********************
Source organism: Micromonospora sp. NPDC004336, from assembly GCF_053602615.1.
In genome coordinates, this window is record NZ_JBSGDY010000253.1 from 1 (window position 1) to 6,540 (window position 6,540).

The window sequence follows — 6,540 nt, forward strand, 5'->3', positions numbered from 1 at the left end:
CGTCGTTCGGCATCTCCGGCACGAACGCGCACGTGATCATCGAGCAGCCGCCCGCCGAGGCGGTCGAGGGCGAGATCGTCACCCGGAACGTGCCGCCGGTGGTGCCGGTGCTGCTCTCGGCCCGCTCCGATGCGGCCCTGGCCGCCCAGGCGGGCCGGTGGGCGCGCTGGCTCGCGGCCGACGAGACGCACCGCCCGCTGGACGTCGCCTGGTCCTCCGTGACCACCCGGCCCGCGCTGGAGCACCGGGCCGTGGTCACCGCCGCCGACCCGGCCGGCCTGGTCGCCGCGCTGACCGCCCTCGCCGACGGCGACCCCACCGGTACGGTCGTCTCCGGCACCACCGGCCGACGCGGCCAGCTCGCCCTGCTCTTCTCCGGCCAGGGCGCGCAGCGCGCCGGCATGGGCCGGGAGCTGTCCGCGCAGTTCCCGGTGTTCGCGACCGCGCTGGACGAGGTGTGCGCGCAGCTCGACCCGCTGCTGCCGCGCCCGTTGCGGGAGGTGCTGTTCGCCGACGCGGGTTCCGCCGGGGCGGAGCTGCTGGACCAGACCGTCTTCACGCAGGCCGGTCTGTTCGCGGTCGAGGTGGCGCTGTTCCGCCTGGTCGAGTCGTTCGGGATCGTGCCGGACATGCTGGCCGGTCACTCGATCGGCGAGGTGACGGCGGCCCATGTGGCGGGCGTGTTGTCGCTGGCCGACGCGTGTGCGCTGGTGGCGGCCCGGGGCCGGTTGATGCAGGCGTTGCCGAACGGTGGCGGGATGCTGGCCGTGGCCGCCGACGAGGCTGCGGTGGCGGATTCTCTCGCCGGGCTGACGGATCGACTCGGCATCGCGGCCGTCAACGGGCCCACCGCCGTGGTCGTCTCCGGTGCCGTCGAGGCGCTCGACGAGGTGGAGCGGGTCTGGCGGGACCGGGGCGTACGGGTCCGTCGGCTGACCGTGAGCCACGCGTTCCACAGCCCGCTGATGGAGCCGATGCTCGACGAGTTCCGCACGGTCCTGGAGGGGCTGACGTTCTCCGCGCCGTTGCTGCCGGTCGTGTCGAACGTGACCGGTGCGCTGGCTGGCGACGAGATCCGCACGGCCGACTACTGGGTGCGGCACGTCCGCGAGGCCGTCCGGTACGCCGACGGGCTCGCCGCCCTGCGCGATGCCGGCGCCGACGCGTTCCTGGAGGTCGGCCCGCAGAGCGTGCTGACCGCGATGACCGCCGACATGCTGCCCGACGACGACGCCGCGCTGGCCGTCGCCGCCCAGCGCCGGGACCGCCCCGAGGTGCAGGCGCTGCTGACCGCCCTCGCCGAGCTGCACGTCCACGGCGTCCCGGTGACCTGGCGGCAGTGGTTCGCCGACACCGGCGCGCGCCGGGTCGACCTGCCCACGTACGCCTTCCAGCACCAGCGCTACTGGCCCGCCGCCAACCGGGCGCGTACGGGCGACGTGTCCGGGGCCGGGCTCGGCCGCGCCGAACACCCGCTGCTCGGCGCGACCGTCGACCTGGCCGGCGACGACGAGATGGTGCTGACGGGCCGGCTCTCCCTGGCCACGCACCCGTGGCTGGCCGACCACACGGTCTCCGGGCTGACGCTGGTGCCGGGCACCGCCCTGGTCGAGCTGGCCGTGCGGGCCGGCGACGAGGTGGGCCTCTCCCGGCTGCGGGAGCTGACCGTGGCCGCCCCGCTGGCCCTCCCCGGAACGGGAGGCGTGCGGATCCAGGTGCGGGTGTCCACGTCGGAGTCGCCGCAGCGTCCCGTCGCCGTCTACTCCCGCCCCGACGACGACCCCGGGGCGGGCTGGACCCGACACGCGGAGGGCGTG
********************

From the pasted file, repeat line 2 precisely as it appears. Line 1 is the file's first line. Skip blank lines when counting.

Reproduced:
In genome coordinates, this window is record NZ_JBSGDY010000253.1 from 1 (window position 1) to 6,540 (window position 6,540).